These are the views of the most powerful man in Iraq. After the US invasion, various American officials and generals believed they occupied this position. They turned out to be wrong. As the election victory of the Shias has confirmed, the most influential figure in Iraq, dressed in tattered grey robe and black turban, is Grand Ayatollah Ali al-Sistani.
In politics he is a moderate. He opposes the US occupation but has not issued a call to oppose it in arms. It was his determination that Iraqis must be allowed to vote which forced the US, after prolonged prevarication, to agree to an election. It was under his auspices that the United Iraqi Alliance, combining diverse parties, mostly Shia, was formed. It is likely to win at least half the vote.
US officials have been quick to insist just how different the Iraqi Shia clergy are from their Iranian equivalents. Vice-President Dick Cheney said over the weekend that "the Iraqis have watched the Iranians operate for years and create a religious theocracy that has been a dismal failure". Mr Cheney vaguely implied that Iraqi Shia religious leaders believed in the separation of church and state. It is true that the ayatollah and his school of religious thinking do not believe that clerics should rule directly, taking over positions in government. But they do not really have to. The victorious religious parties, mostly led by laymen, are quite capable of setting up an Islamic state on their own.
Iraq could be on the verge of seeing the greatest setback to women's rights in the Middle East since Ayatollah Khomeini took power in Iran in 1979. Laws on marriage, divorce and inheritance could be changed in favour of men. Under Islamic law, daughters inherit less than the sons.
The views of Ayatollah Sistani on chess, cricket, music, earrings and almost any other topic can be found on his highly professional website (Sistani.org). They show tolerance of other religions. Last year he was swift to condemn attacks on Christian churches in Baghdad as "abhorrent crimes". He counselled restraint when Shia leaders demanded retaliation after the bloody bombings of Shia shrines and processions.
There is also no doubt that Iraq is heading towards some form of Islamic republic even if it is more liberal than Iran. This is likely to be reflected in the new constitution to be drafted by the National Assembly just elected. "We call for having Islam as the main and only source of legislation and we reject any article that runs contrary to the Islamic legislation," said Ibrahim al-Ibrahimi, the spokesman of another Grand Ayatollah, Ishaq al-Faladh. "We call on Iraqi officials to preserve the face of Iraq and not to separate religion and state." Ayatollah Faladh is not as influential as Ayatollah Sistani but, politically liberal though the latter may be, his views are in keeping with Islamic social norms.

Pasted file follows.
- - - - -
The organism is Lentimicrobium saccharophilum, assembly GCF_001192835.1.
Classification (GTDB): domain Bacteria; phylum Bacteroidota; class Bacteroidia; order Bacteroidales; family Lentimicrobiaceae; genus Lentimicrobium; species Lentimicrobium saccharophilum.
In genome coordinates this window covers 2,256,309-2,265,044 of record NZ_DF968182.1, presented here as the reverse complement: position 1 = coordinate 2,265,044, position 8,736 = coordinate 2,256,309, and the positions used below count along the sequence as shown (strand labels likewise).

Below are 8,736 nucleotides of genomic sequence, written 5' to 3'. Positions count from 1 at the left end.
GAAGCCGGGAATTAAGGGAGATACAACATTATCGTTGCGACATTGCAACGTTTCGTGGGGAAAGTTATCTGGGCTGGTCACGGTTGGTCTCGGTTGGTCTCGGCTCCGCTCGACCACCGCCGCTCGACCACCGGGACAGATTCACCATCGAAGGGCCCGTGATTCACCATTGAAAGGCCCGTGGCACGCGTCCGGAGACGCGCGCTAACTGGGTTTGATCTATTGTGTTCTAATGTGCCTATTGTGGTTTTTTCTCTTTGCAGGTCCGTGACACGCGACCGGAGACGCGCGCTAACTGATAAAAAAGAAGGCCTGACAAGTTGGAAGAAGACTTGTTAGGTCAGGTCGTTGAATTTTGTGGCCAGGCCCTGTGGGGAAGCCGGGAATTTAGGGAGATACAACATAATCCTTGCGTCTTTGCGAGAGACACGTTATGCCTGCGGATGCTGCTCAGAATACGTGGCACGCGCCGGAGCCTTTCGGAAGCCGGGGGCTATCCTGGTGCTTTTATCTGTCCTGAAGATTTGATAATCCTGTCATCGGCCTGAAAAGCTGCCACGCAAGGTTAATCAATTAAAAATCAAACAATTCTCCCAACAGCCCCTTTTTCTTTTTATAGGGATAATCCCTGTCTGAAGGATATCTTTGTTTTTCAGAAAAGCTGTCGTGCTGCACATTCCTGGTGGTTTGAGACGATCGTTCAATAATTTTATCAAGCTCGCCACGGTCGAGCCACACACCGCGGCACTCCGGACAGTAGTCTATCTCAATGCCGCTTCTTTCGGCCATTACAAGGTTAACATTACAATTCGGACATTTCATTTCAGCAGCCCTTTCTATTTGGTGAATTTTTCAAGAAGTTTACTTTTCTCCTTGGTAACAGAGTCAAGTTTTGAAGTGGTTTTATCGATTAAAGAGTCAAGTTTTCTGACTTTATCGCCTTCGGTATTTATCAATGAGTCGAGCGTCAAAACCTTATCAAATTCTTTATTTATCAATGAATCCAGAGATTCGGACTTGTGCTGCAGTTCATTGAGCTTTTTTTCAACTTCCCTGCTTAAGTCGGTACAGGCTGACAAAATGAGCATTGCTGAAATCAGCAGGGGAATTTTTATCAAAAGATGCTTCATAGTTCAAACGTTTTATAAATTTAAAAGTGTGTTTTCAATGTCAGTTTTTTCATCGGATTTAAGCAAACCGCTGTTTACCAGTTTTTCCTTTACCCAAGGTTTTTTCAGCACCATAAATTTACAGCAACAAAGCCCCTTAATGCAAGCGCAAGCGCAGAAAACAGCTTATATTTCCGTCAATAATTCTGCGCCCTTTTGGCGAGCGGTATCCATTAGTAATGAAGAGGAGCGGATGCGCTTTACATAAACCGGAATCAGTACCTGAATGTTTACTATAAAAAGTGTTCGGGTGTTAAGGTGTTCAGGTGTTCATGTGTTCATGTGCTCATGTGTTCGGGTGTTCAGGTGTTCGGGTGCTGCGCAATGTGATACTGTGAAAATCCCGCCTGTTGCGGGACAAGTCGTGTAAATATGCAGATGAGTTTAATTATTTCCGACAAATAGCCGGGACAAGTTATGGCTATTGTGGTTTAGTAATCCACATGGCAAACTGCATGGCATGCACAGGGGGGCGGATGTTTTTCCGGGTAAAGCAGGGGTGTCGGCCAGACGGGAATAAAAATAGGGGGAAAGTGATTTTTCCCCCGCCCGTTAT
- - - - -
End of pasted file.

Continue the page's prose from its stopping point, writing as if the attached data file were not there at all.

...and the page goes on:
Even if the Shia clergy try to stay behind the scenes, they will have great authority over Iraqi politics. Neither of the two main Shia parties, the Supreme Council for Islamic Revolution in Iraq (Sciri) and Dawa, long persecuted by Saddam Hussein, are very popular. They are seen by many Iraqis as carpetbaggers, arriving in Iraq on the back of an American tank. Sciri and the Badr Brigade, its paramilitary wing, fought on the Iranian side in the Iran-Iraq war and allegedly tortured Iraqi prisoners of war.
Without the support of Ayatollah Sistani, the religious parties and independent individuals would have had far fewer votes. They must listen to the clergy.
Iyad Allawi, the interim Prime Minister, vied for the secular vote in a campaign heavily financed by the US and conservative Arab states. Even so he will finish well behind the Shia coalition and the Kurdish Alliance. Already there are signs of Iraq becoming more Islamic particularly in Sunni districts. Many shops selling alcohol, usually owned by Christians, have closed. Some have been attacked. In al-Rashid Street and the largely Sunni district of Dohra, shops selling CDs have been destroyed. Female students at Baghdad University now frequently have their heads covered to make it less likely that they will be kidnapped.